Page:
Topics similar to or like Kipchaks
The Kipchaks, also known as Qipchaq or Polovtsians, were a Turkic nomadic people and confederation that existed in the Middle Ages, inhabiting parts of the Eurasian Steppe. Wikipedia
The Cumans (or Kumans), also known as Polovtsians or Polovtsy (plural only, from the Russian exonym Половцы), were a Turkic nomadic people comprising the western branch of the Cuman–Kipchak confederation. Important role in the development of the state, and Anatolia before the invasion. Wikipedia
Nomadic empires, sometimes also called steppe empires, Central or Inner Asian empires, were the empires erected by the bow-wielding, horse-riding, nomadic people in the Eurasian Steppe, from classical antiquity (Scythia) to the early modern era (Dzungars). They are the most prominent example of non-sedentary polities. Wikipedia
The Pechenegs or Patzinaks were a semi-nomadic Turkic people from Central Asia speaking the Pecheneg language which belonged to the Oghuz branch of the Turkic language family. The Pechenegs were mentioned as Bjnak, Bjanak or Bajanak in medieval Arabic and Persian texts, as Be-ča-nag in Classical Tibetan documents, and as Pačanak-i in works written in Georgian. Wikipedia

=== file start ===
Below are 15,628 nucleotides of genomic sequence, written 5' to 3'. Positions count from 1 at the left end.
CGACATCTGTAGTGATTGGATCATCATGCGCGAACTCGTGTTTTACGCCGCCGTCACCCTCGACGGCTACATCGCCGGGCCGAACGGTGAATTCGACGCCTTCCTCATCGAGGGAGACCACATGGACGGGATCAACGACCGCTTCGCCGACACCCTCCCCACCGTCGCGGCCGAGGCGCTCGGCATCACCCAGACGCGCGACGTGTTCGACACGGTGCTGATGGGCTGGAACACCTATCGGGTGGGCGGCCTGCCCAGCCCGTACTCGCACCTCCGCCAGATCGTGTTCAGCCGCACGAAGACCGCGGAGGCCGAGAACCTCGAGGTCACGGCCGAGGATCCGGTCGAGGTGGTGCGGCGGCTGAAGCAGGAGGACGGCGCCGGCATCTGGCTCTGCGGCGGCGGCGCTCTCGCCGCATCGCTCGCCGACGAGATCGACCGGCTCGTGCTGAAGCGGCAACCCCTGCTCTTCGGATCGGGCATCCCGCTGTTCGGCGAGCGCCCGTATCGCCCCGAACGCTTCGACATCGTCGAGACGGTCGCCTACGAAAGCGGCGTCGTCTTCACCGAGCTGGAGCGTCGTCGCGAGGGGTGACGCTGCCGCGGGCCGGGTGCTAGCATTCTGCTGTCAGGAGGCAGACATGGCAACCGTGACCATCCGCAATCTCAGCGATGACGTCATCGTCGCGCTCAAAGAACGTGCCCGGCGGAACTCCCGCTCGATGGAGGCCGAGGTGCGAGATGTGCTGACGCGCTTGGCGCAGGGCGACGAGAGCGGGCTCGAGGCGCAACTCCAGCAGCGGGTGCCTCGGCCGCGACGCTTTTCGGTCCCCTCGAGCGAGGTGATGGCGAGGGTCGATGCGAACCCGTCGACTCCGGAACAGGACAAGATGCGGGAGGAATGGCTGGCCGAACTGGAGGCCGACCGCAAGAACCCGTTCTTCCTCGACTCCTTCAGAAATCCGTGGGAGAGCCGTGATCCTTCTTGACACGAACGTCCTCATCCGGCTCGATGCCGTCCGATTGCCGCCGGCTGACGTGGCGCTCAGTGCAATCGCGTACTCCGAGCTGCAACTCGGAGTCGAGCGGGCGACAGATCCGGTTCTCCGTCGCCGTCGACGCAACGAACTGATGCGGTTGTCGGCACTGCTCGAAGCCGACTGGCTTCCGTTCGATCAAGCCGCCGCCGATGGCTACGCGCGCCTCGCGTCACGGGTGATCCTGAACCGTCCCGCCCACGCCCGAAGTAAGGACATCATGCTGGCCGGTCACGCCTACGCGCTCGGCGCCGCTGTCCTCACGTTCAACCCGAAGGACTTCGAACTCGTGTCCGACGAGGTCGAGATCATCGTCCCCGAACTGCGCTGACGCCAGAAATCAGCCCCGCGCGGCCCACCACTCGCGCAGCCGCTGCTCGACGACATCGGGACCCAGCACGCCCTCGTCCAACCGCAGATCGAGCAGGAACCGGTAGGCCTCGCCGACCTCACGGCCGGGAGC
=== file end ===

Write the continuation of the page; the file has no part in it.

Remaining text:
Medieval Turkic state formed by seven peoples, including the Yemeks and Kipchaks, in the area between the Ob and Irtysh rivers. From the end of the 9th century to 1050, it existed as a khaganate, and as a khanate until the Mongol conquest in the early 13th century. Wikipedia
- In 1090–91, the nomadic Pechenegs reached the walls of Constantinople, where Emperor Alexius I with the aid of the Kipchaks annihilated their army.
- The study of Suslova et al. found indications of two non-Kipchak sources of admixture, Finno-Ugric and Bulgar.
- By the first half of the 13th century mamluks were mostly drawn from Kipchak Turks and Circassians and there is strong evidence that these forces continued to speak Kipchak Turkish.
- In 1203 Prince Rurik Rostislavich and his Kipchak allies captured and burned Kyiv.
- In the 11th and 12th centuries, constant incursions by nomadic Turkic tribes, such as the Kipchak and the Pecheneg, caused a massive migration of East Slavic populations to the safer, heavily forested regions of the north.
This will create an email alert. Stay up to date on result for: Kipchaks